“I know” and I actually was sympathetic. “So is learning Spanish for my other students.”
At this point the discussion involved everyone in the room and they were on the edge of their seats waiting to see how this conversation played out.
“You don’t understand. That was the very first book I ever read in Spanish.” She pleaded, referring to one of the Blaine readers.
“I know” I answered. And I really did know. I continued very gently. “But what were you thinking, and I really want to know, when you elected a class that said ‘Conversational Spanish. Not appropriate for native speakers. I know that is what it says in the catalog, because I wrote it. You speak Spanish in your home so when you read that, and selected it on the computer, what was running through your head?”
Her eyes were darting around as she looked for some reasonable answer. Coming up short she offered “I don’t know.”
Scooter, an out spoken 8th grade boy sitting in the cheap seats piped up “You picked this class because you thought it would be a blow off class.”
Finally someone articulated what everyone in the room knew was true.
Vicky weakly tried to defend herself with a shake of her head.
Then my teacher’s assistant chimed in with a laugh “That’s why I picked the class last year, I’ll admit it. I thought it would be an easy A.” My teacher’s assistant this year was one of my heritage readers last year.
Vicky completely deflated at this point and murmured “I’ll just read now” as she thumbed open her book.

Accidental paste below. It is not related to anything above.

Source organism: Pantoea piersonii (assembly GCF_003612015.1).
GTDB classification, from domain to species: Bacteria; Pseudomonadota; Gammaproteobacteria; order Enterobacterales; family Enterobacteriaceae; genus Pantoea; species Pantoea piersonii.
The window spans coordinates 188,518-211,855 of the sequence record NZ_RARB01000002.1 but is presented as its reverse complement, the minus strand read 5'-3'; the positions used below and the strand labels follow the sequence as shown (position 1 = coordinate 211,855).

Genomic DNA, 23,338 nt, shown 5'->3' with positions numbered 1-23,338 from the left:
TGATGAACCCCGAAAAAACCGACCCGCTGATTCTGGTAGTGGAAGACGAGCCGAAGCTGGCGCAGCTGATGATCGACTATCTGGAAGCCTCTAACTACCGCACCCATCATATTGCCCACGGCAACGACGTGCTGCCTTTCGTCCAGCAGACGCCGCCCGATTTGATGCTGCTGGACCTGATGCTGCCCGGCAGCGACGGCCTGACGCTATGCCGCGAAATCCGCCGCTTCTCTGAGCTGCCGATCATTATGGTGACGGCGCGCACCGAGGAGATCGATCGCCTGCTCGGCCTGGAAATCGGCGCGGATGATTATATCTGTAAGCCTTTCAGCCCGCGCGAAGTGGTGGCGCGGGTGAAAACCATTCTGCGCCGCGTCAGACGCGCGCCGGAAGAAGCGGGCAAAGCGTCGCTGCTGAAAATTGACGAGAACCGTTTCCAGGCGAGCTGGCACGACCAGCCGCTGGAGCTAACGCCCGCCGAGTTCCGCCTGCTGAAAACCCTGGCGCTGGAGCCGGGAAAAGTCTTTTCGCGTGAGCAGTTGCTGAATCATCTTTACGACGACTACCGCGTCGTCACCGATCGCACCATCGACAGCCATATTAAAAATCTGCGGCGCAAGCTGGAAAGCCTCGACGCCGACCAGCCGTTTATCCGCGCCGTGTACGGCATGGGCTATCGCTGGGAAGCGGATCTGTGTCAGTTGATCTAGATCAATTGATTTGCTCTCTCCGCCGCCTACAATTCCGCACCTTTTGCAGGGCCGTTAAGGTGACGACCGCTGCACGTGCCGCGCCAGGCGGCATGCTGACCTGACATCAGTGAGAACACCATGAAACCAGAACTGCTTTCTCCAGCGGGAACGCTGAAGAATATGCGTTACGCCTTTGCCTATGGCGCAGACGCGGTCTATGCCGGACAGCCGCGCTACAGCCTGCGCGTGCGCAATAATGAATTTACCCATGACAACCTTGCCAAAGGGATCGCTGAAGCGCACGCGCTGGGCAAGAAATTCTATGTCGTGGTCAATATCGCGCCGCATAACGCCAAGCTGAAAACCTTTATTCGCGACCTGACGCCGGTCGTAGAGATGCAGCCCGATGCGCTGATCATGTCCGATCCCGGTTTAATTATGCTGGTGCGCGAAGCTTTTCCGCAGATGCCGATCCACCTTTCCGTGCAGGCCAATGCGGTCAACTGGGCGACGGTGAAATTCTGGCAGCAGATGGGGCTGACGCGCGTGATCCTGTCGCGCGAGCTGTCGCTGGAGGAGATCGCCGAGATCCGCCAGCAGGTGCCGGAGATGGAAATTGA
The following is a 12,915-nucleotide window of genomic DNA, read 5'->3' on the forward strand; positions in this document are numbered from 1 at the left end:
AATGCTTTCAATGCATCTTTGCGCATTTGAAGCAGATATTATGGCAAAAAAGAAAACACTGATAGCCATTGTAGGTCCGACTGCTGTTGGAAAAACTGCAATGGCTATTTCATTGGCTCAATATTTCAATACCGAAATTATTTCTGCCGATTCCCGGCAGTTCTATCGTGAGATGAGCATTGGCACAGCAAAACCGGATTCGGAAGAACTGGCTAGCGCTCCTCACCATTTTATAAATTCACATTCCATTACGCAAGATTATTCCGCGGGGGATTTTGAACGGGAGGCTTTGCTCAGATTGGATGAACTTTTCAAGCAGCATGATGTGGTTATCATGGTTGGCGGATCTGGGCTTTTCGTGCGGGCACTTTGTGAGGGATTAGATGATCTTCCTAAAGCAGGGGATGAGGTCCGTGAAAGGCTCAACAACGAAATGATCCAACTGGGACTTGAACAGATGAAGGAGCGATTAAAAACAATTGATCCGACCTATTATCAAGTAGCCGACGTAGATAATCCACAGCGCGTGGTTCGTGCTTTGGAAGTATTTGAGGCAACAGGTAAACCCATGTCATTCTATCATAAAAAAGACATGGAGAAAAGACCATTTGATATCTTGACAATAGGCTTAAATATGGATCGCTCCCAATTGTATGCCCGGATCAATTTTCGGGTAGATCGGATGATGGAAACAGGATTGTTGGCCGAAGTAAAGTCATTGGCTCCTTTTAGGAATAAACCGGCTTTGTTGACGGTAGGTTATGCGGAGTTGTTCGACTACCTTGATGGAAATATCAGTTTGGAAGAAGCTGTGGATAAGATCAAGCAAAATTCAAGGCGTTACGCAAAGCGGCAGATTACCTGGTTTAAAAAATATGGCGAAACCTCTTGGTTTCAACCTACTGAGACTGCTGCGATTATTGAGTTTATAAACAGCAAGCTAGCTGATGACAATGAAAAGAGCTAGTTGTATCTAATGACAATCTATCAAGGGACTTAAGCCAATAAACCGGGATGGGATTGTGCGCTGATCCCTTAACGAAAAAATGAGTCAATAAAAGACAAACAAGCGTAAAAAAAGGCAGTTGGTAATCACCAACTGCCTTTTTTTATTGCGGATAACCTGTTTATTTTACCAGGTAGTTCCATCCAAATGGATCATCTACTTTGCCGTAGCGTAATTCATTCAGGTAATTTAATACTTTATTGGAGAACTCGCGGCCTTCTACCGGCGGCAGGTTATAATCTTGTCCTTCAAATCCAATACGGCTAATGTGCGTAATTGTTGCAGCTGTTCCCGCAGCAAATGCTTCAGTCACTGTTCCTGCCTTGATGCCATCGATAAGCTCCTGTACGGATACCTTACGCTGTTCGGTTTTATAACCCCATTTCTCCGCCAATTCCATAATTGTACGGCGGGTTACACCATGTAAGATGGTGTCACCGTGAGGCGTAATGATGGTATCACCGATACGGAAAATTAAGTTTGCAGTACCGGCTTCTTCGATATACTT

I turned to the class and began, “Bueno clase, comenzamos.”
Always a surprise September 10, 2009Posted by mrsmerritt in Other random stuff.
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I am frequently lulled into thinking I can’t be surprised anymore. I mean, I have been shocked out of my mind so many times as a teacher that I think eventually there won’t be anything new and surprising. But there always is.
Today one of my native speakers told me she was through with her first Magic Treehouse book. I checked her log and her packet and she had blown through both in less than an hour. I asked her about the book and she had in fact read it. What that told me was that her reading level was at least at 3rd grade. She looked longingly at Crepusculo (Twilight), and rightly so. That was the book she wanted to choose next. It is as big as all 20 Magic Treehouses combined. I suggested she try maybe a Goosebumps book first. But she just looked hungrily at Twilight. I figured, it is about them reading and improving their literacy. If she can’t understand it she’ll lose interest soon enough.
I gave her the book and a packet. At the end of class, clutching the book to her chest, she asked if she could please borrow and take the book home to read. Sadly, since it is my only class copy I had to decline. The surprise was how badly she wanted to read that book this early in the year. The surprise was that she could read as well as she could. The surprise was that I am constantly being surprised by my students, and sometimes it is in a good way.